Baby Boomers Changing Retirement Expectations

Older workers are redefining what it means to be retired.

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Retirement once meant completely leaving behind the workforce. But older workers are in the process of recharacterizing what it means to be retired.

Most older workers (54 percent) now view retirement as an opportunity for a whole new chapter in life, according to a new Harris Interactive survey of 1,001 people age 55 and older commissioned by SunAmerica Financial Group and Age Wave. When the same question was asked a decade ago in 2001, many people viewed retirement as a continuance of what life was (40 percent) or a winding down of life (22 percent).

[See 10 Key Retirement Ages to Plan For.]

“Most people probably would like more time off, but they don’t want a life of leisure,” says Ken Dychtwald, president of the consulting firm Age Wave and author of With Purpose: Going From Success to Significance in Work and Life. “Today people are wanting to be productive and contribute.”

Increasingly, this new version of retirement includes some form of work. Almost two-thirds (65 percent) of the survey respondents say they would ideally like to remain employed during the traditional retirement years. Baby boomers between ages 55 and 64 were especially likely to want a retirement job (79 percent), compared to 56 percent of seniors age 65 and older.

But that doesn’t mean that employees want to continue to work full-time indefinitely. Only 4 percent of the survey respondents say they desire full-time employment in retirement. Most people want flexible work schedules in retirement such as part-time work (25 percent) or to cycle between periods of work and leisure (36 percent). “People are saying they expect to work longer, but people don’t necessarily want to work full time,” says Dychtwald. “They might like to work three days a week or maybe even volunteer.” Only 30 percent of those surveyed want to never work for pay again.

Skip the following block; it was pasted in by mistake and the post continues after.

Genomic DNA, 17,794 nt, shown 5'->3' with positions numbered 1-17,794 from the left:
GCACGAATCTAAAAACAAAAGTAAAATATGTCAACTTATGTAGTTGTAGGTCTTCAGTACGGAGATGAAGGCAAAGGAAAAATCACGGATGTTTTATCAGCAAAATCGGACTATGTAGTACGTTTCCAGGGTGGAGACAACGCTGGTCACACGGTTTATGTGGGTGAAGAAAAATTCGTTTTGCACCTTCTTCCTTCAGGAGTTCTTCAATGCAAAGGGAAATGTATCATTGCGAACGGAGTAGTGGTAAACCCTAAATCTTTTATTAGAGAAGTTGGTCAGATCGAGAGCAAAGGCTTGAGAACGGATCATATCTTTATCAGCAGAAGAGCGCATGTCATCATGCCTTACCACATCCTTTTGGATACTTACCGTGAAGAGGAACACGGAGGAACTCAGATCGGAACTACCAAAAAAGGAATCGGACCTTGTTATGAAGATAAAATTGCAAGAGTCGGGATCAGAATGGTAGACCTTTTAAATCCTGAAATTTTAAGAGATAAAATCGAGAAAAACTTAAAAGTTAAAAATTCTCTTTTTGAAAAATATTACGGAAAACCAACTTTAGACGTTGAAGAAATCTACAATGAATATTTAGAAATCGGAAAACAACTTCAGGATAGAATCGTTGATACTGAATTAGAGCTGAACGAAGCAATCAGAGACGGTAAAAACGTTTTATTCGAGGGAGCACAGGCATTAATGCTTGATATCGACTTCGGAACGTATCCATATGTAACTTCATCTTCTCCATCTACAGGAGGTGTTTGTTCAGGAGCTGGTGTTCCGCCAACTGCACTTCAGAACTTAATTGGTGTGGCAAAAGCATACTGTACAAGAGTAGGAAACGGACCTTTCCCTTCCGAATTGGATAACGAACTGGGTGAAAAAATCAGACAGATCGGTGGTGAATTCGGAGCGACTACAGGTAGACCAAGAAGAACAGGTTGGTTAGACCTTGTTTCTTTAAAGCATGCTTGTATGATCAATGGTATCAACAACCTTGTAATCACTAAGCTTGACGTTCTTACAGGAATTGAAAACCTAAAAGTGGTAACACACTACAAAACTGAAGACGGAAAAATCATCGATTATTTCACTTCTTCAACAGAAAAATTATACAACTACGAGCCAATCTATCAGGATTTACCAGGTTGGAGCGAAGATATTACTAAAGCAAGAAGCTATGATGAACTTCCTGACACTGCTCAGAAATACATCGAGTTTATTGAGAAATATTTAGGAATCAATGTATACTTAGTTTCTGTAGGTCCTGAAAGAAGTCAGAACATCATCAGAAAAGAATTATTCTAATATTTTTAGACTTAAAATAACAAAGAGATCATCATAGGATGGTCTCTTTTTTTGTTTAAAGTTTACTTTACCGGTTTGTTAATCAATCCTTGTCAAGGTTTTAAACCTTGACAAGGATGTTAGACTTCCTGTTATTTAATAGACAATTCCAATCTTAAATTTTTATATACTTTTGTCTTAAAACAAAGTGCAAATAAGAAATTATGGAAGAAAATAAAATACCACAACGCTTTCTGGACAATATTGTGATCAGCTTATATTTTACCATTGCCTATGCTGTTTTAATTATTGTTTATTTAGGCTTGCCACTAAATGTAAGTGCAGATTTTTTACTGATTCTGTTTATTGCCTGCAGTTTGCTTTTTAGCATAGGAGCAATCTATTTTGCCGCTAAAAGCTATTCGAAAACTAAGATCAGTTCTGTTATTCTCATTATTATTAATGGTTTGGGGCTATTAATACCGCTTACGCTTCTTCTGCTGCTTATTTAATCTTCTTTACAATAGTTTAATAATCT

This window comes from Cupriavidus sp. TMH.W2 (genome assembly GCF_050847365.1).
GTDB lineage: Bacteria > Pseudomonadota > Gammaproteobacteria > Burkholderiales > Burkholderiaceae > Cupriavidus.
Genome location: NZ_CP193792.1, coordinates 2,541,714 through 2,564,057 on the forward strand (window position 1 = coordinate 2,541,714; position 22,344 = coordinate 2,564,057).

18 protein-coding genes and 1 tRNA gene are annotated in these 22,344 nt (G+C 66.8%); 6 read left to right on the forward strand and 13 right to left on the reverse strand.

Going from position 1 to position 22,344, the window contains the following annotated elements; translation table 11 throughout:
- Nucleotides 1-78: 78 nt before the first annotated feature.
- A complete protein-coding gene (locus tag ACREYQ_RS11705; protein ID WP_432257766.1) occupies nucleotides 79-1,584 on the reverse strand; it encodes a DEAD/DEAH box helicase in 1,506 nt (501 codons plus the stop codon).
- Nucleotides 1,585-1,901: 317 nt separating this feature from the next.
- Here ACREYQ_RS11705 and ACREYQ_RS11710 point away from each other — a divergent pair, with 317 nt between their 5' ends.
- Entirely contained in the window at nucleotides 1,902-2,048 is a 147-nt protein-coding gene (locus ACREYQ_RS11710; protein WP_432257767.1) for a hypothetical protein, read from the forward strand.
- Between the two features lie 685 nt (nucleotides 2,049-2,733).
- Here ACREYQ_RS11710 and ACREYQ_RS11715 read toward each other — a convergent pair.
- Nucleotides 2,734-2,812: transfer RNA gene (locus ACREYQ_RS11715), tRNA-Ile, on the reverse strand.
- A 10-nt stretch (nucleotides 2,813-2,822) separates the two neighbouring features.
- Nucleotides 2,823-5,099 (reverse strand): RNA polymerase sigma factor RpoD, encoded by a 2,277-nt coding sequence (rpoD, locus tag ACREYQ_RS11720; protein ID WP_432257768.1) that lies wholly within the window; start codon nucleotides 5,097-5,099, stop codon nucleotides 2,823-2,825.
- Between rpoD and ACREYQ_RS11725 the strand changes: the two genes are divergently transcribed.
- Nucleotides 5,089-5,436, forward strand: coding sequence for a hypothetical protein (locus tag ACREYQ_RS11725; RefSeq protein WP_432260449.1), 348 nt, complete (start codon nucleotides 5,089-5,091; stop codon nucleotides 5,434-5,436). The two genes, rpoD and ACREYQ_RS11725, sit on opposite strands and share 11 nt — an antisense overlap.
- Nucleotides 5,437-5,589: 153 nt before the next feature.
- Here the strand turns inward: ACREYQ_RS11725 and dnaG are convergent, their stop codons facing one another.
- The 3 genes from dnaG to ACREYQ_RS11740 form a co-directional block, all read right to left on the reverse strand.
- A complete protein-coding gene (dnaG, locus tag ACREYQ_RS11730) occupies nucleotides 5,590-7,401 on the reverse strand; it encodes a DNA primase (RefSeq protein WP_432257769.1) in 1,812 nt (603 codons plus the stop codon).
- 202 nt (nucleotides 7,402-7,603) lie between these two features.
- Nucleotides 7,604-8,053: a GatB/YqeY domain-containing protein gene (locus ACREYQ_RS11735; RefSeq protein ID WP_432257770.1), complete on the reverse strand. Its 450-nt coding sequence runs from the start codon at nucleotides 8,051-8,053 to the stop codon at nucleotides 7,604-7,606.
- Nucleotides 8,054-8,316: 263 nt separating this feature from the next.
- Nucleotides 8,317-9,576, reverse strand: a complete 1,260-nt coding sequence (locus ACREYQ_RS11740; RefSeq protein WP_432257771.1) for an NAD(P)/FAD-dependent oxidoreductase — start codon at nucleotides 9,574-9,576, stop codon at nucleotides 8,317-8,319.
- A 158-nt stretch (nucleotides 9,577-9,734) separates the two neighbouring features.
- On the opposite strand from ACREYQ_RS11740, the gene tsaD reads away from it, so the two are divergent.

[See The Workers Most Likely to Delay Retirement.]

The date that people wish to leave their primary careers is also being postponed. Older workers now say they wish to retire at an average age of 69, up from 64 when the same question was asked in 2001.

Some of the reasons for delaying retirement are financial. “People are going to live longer and they are still recovering from the impact of the recession,” says Jay Wintrob, president and CEO of SunAmerica Financial Group. While a majority (62 percent) of those surveyed felt financially secure before the recession, only 44 percent of workers say they feel secure now. And over twice as many people are worried about their financial situation compared to the years before the recession (39 percent versus 18 percent).

[See Why the Retirement Age Is Increasing.]

But financial concerns aren’t the only reason many people are postponing retirement. Over half (54 percent) of those surveyed say the stimulation and satisfaction they get from their jobs is the main reason they will work in retirement, compared to 46 percent who will primarily work for the paycheck. Many older workers say that longer life spans will allow them to remain productive (67 percent), continue to develop relationships with family (65 percent), and witness new discoveries and watch the world evolve (59 percent). “People are going to need to stay connected and keep earning and they want that kind of involvement,” says Wintrob. “They have watched their Mom and Dad move to the sidelines and they don’t want that for themselves.”

Twitter: @aiming2retire